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Tax Wedge on Labour and its Effect on Employment Growth in the European Union

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  • Primož Dolenc
  • Suzana Laporšek

Abstract

The paper assesses the characteristics of tax wedge, employment and unemployment rate in the EU and by using linear regression analysis with panel-corrected standard errors on the sample of twenty-seven EU Member States over 1999-2008 period analyzes whether the tax wedge affects the employment growth. The empirical estimates have shown that, with regard to employment and unemployment rate, the EU Member States can be classified into two groups. The first group is characterized with high tax wedge, low employment and high unemployment rate, whereas the second group has the alternative characteristics. The negative tax wedge-employment relation was confirmed in the panel regression analysis, showing that an increase in tax wedge for one percentage point decreases the employment growth in the EU-27 by around 0.04 percentage points, ceteris paribus. The empirical estimates suggest that the EU-27 should continue with the trend of reducing tax wedge, as this would increase employment growth and employment rate and decrease unemployment, especially in Member States with high tax wedge.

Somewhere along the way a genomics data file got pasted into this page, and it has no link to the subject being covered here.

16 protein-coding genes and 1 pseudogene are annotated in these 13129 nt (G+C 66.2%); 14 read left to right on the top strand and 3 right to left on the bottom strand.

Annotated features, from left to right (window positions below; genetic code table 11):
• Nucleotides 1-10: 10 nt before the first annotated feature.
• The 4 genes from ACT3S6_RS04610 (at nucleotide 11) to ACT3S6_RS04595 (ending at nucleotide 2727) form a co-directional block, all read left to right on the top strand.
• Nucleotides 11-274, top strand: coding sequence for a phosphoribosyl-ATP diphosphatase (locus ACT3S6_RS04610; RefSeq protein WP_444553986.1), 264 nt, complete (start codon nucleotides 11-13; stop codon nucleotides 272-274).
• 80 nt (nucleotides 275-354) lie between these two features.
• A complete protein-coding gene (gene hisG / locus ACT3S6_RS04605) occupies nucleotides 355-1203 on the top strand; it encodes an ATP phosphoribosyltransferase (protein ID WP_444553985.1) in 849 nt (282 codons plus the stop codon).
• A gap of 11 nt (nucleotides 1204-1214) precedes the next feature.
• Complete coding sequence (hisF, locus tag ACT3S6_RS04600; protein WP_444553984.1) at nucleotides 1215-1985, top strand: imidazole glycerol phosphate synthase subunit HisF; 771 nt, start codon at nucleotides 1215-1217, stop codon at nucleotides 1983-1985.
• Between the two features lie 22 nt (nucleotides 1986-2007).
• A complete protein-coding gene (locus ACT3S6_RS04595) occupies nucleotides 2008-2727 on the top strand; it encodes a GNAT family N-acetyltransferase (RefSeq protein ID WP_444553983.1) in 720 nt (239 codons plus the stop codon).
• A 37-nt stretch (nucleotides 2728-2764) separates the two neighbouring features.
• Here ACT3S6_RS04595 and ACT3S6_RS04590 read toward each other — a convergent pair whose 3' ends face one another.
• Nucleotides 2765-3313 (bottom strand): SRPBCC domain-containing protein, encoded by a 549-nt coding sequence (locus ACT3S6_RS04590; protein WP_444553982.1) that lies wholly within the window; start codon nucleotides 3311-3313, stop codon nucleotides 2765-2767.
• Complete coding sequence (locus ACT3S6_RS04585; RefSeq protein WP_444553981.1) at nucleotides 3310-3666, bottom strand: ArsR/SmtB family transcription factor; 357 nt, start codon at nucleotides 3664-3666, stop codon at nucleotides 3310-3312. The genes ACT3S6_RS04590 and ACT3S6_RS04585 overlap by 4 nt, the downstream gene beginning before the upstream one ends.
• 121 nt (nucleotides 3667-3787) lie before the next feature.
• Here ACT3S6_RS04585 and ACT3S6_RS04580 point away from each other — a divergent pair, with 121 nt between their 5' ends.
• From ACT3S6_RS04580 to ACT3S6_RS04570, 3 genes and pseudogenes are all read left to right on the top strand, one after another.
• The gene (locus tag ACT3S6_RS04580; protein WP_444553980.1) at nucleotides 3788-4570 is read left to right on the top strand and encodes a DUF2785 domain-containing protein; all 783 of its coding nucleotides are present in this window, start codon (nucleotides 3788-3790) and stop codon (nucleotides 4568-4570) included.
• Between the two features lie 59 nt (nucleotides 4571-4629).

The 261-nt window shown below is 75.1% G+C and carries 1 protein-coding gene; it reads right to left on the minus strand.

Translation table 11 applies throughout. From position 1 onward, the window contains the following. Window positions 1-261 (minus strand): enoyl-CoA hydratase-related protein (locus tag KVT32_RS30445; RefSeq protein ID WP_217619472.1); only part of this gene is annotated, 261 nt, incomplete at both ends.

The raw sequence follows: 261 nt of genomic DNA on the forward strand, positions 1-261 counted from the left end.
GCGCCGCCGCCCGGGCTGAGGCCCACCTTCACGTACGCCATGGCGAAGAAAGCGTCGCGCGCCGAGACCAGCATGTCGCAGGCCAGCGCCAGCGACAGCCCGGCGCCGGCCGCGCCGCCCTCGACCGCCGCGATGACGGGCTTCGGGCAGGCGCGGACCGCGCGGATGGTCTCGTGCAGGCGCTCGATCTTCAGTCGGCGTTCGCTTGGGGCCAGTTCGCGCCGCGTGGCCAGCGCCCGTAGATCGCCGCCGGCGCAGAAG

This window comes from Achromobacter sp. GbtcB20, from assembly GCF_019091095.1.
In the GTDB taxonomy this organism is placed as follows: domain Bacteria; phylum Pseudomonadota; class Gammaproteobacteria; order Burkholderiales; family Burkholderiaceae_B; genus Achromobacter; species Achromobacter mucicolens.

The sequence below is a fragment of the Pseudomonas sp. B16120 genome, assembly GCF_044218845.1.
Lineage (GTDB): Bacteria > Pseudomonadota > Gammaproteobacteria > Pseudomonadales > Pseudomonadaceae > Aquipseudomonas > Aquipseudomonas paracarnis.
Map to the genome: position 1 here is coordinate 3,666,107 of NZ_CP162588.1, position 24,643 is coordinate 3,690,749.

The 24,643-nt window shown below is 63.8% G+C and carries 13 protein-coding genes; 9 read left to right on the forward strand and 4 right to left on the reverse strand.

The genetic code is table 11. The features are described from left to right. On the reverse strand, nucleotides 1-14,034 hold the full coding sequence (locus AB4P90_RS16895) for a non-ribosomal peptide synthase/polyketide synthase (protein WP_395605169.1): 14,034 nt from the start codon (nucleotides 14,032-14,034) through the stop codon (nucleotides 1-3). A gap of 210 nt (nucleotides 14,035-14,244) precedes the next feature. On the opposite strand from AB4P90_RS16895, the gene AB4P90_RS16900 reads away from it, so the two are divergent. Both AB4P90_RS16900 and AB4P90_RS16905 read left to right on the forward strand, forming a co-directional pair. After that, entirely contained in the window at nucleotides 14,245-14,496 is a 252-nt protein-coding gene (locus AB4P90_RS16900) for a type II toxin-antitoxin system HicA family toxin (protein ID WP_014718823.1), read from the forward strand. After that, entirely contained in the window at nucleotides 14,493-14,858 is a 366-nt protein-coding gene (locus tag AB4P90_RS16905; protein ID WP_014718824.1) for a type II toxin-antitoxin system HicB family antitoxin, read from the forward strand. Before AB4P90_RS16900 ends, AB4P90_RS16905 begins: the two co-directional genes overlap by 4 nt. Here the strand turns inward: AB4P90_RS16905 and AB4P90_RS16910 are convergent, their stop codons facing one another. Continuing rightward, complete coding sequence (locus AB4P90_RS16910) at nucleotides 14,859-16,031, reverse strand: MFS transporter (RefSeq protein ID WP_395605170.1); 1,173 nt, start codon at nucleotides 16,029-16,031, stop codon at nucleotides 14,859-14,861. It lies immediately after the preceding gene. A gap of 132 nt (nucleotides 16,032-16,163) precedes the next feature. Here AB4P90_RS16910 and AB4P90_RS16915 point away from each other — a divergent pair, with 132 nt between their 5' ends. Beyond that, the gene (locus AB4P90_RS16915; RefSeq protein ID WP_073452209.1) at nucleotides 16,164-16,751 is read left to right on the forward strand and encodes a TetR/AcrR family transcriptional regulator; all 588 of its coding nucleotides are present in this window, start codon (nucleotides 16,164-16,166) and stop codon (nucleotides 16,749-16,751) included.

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Bibliographic Info

Article provided by University of Economics, Prague in its journal Prague Economic Papers.

Volume (Year): 2010 (2010)
Issue (Month): 4 ()
Pages: 344-358

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Handle: RePEc:prg:jnlpep:v:2010:y:2010:i:4:id:381:p:344-358

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Related research

Keywords: tax wedge; EU; employment growth; economic policy;

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References

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  1. Belot, M.V.K. & Ours, J.C. van, 2000. "Does the Recent Success of some OECD Countries in Lowering their Unemployment Rates lie in the Clever Design of their Labour Market Reforms?," Discussion Paper 2000-40, Tilburg University, Center for Economic Research.
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Cited by:
  1. repec:alu:journl:v:2:y:2012:i:14:p:24 is not listed on IDEAS
  2. Leoš Vítek, 2011. "Fiscal Instruments of a Support of the Families with Children and their Changes in Developed Countries," European Financial and Accounting Journal, University of Economics, Prague, vol. 2011(4), pages 60-84.

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